Symptom Boundaries Are Crucial in Symptom Network Analyses
In the past decade, an alternative research paradigm using network analysis to explore relationships between symptoms has attracted attention (Borsboom, 2017). This approach described correlative patterns between symptoms using the new technology of network analysis and produced weighted links between symptoms. This “symptom network” approach asserts that symptoms may mutually activate one another and support one another to produce a self-reinforcing network which may be sufficient to explain the persistence of symptoms after the precipitating causes have been resolved. This approach also led to efforts to identify “hub” symptoms which have strategic links to several other symptoms, as targets of intervention.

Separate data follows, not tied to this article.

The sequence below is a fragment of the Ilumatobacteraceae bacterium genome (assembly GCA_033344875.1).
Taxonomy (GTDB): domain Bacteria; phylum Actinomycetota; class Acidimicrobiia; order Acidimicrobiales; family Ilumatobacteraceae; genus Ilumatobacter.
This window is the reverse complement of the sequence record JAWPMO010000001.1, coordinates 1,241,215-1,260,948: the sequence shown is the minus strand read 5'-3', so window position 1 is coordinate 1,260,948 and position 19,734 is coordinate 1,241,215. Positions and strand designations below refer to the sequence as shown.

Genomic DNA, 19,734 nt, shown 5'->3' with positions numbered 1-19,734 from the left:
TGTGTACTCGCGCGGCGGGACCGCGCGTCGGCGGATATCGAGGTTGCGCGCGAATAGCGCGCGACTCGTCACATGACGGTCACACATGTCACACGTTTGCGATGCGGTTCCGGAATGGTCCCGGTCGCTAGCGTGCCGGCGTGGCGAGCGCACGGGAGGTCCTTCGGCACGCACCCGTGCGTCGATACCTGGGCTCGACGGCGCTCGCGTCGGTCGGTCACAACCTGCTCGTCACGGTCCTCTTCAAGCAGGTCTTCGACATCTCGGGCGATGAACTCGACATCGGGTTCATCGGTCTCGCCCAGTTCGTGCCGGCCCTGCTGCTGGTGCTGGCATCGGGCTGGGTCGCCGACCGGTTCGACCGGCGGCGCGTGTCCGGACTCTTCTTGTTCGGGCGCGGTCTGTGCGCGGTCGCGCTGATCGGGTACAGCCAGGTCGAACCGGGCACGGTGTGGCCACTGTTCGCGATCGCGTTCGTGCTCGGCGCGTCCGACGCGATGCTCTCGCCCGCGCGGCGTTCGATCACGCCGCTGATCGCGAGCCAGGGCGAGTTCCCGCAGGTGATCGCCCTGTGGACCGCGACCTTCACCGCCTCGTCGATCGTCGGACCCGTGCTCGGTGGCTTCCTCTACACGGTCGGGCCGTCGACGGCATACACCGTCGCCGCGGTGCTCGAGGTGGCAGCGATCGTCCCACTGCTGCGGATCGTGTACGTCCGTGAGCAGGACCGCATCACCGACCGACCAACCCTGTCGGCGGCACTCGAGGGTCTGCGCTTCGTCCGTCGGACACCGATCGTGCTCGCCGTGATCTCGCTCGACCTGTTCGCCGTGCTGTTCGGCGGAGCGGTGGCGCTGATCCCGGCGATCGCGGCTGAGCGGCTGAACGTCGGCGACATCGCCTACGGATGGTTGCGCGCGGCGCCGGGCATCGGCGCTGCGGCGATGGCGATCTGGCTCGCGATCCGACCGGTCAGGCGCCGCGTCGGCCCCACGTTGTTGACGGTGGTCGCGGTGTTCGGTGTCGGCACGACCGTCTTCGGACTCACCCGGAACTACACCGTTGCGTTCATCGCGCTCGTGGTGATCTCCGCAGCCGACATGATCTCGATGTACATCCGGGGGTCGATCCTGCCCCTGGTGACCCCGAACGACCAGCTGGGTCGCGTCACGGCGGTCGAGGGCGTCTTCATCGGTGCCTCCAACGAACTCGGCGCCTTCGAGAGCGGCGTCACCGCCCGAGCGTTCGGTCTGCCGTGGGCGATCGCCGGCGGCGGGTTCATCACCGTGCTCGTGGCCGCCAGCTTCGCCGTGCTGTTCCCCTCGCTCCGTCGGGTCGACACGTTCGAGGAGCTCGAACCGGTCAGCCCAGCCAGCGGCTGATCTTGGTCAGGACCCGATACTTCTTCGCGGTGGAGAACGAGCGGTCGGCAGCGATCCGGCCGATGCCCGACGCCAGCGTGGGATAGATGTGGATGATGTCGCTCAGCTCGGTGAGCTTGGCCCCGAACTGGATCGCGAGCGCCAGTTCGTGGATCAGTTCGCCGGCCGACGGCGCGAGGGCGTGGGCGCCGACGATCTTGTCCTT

The question of what constitutes a unit symptom becomes crucial in network analysis, as the ambiguity between the notion of one symptom with two subcomponents or two symptoms associated by a “link” is crucial to the principle of analysis and its interpretation. Expected links between “symptoms” (such as between insomnia and sleepiness) would become redundant noise in these analyses. Thus the simple question of what constitutes a basic symptom unit should call for a fundamental review of the structure of symptoms.